This week: A Departure From MyselfEdited by: Nicki <3's Mara!!
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I've just returned from a phenomenal vacation in Europe. Since I can't seem to drag my mind back into reality mode, I'll let my trip inspire the following newsletter.
The beauty of vacation lies in its pure departure from routine, everyday life. It's a reversal in quotidian tides; dessert before dinner. Heck, it's dessert instead of dinner. At least, that's how I'd describe my recent vacation to Italy and Malta. And though it was no surprise that I adjusted with yogic flexibility to the welcomed disruption in my personal life, I didn't anticipate how vacation would affect my writing life.
With regard to my personal life, I am firmly rooted in America's middle class. So to sail the Mediterranean Sea by private yacht from Naples was a two-week out-of-body experience. We visited Capri and Italy's Amalfi Coast. We enjoyed the Eolian Islands before cruising between Calabria and Sicily through the strait of Messina and on to Malta.
The boat's crew of twelve outnumbered us. They were gracious and enthusiastic, and when they'd satisfied any needs we had, they catered to whims we hadn't yet thought of. With no household chores to perform or meals to prepare, I was free to bask in the sun and swim in the sea. To play with the kids and dance with my husband. To sip champagne with my sister, giggle like children, and whisper our secrets. We snorkeled, jet skied, kayaked, water skied and wake boarded. We went sightseeing and even climbed to a volcano's crater. And I wrote.
Just as my regular-life duties dissolved during vacation, so did my normal writing style. I am by nature a tightly wound writing instrument. Though my creativity flows freely, my process is laboriously obsessive. As images translate to words, their essence is usually sucked, sentence by sentence, back up off the paper to be kneaded and massaged in my mind, until some semblance of "first draft perfection" is regurgitated before I can go on to the next line. (I'm working on changing my habits, though it may require a few more vacations.)
In Italy, I wrote every day in my journal. The first entry was penned on the plane as we took off from Atlanta. Per usual, my handwriting was neat. I wrote in complete sentences and searched for creative modifiers to enhance my thoughts. Very quickly though, my style began to mutate. Within days, I'd deserted all my rules. I wrote with abandon, filling page after page with writing that looks and sounds nothing like my usual work.
My penmanship was loopy and messy. I wrote sentence fragments of misspelled words, sometimes in straight lines, but more often in clumps or sideways, following along the binding or page edges. I doodled. I expressed myself from the soul.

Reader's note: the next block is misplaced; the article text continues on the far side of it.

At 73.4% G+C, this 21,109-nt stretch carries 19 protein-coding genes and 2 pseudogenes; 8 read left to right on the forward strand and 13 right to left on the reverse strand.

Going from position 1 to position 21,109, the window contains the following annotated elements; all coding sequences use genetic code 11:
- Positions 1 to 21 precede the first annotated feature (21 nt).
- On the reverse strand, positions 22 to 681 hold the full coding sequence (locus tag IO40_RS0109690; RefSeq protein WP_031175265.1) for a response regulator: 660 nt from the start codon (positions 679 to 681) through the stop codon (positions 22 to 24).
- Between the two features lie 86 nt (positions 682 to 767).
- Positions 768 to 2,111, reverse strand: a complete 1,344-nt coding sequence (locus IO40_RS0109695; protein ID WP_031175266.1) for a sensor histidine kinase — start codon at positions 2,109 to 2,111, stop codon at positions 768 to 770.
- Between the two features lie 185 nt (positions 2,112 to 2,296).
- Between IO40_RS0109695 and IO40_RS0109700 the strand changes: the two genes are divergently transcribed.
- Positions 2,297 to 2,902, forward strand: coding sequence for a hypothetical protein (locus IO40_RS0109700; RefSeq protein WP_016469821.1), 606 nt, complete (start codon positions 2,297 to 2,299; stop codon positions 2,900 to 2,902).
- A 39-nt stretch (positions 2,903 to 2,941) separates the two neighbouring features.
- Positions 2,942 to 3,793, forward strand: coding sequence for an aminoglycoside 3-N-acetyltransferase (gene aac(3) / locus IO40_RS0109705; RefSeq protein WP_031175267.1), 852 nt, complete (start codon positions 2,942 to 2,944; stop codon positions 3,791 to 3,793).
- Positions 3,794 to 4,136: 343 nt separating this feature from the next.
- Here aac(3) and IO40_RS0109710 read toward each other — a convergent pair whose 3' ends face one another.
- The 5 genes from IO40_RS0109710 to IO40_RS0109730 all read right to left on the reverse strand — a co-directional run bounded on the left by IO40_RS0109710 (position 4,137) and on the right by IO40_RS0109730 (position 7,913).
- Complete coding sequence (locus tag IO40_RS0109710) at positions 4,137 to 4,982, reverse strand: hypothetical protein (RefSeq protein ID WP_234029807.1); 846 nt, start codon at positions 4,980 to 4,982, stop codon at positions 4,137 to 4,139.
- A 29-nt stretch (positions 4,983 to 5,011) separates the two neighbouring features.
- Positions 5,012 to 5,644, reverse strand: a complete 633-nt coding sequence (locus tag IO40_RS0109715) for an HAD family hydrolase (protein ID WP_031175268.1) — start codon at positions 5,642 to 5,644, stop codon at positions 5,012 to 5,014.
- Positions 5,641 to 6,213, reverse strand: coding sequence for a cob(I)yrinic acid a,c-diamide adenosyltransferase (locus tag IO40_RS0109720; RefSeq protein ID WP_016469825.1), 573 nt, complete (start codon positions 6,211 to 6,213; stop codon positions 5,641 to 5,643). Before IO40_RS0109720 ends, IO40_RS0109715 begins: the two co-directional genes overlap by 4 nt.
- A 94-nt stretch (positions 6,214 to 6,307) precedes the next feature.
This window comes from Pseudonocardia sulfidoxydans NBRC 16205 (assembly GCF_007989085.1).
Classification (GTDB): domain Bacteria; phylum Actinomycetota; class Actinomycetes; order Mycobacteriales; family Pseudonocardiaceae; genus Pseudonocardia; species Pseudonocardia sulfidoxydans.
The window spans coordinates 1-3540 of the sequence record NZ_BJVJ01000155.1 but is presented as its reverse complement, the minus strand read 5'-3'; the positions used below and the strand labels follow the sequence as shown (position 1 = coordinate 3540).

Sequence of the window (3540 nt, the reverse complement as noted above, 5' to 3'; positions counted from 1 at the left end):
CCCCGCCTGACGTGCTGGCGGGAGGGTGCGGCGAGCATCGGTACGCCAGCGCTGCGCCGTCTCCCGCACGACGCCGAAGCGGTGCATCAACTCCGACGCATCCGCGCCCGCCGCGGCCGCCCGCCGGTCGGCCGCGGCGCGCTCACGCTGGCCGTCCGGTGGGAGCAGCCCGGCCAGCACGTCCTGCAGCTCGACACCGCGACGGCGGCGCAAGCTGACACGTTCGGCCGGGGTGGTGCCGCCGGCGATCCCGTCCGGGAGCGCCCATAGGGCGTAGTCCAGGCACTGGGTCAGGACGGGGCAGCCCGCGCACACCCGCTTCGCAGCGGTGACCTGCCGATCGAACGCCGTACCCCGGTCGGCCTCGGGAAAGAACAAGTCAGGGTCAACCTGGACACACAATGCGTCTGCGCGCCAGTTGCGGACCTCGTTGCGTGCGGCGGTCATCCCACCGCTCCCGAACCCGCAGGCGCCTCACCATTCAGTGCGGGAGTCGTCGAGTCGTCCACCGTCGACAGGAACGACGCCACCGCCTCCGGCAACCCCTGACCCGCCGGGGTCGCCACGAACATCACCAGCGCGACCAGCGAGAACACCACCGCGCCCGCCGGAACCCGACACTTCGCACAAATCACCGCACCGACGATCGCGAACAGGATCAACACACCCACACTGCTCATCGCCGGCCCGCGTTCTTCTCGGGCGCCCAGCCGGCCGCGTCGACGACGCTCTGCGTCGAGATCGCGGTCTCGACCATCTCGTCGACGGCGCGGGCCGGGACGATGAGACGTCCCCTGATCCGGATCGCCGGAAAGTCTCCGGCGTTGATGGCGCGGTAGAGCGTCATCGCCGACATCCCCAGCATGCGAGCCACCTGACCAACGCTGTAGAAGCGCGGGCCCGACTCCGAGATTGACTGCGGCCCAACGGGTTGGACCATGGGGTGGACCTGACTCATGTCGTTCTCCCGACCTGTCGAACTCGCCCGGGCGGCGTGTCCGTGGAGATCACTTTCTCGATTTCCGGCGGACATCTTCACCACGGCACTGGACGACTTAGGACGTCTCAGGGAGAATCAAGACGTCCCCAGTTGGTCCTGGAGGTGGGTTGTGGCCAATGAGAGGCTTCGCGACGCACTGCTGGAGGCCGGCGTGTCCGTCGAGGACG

It was as exhilarating as flying full-throttle on a jet ski across the turquoise surface of the Mediterranean.
I'd forgotten how wonderful it is to keep a journal, and I intend to continue now that I've returned to regular life. Journaling frees your mind, helps you remember events, and connects you to your emotions. The absence of rules awakens your creativity and allows you to explore nonlinear thought patterns and expressions. Stories whisper from every page.
Every time I open my journal will be a little creative vacation from reality.
What about you? QUESTION FOR NEXT TIME: Are you a regular journal writer? What are your favorite benefits from keeping a journal? Leave your thoughts in the comment section below; I look forward to hearing from you!
Thanks for reading,
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QUESTION FOR NEXT TIME: Are you a regular journal writer? What are your favorite benefits from keeping a journal?
Last month's question was: Do YOU have any quirks? Or, if you'd rather not share, what's a favorite illogicality, contradiction or quirk you used for a fictional character? Here's what readers had to say:
Adriana Noir -- Great newsletter, Nicki! Your gym sounds so fascinating! Thanks for featuring 'The Final Vow' too.
As for quirks, I'm a lip biter. I get nervous or pensive and those teeth start sinking into my lower lip. It's subtle, but a good tell for those who know me.
What a coincidence! I bite my lip too -- but I do it when I'm lost in thought. It gets worse when I'm working on a story, bien sûr!
BIG BAD WOLF -- Excitement is always needed. (Sumbitted item: "Revolution of Humans and Anthros Intro" )
Some passion always matters.
kymee -- Please submit my poem for your newsletter contest (Sumbmitted item: "Our Homeless"
Submitted poem (is) a melodrama.
Mara ♣ McBain -- Funny ... when you began describing your interesting gym couple I came up with 50 something, solid/stocky built, professional, and both male. LOL It just goes to show how every reader will use their imagination and we as writers have to fill in enough to lead them down the road we choose. Awesome NL!
I love your interpretation! That's what I love about reading stories -- and why I ALWAYS read the book before seeing the movie -- the imagination becomes blissfully involved with the characters and settings. Thanks for sharing, Mara!!
See you all back here on September 7th.
Until then, have a great month!
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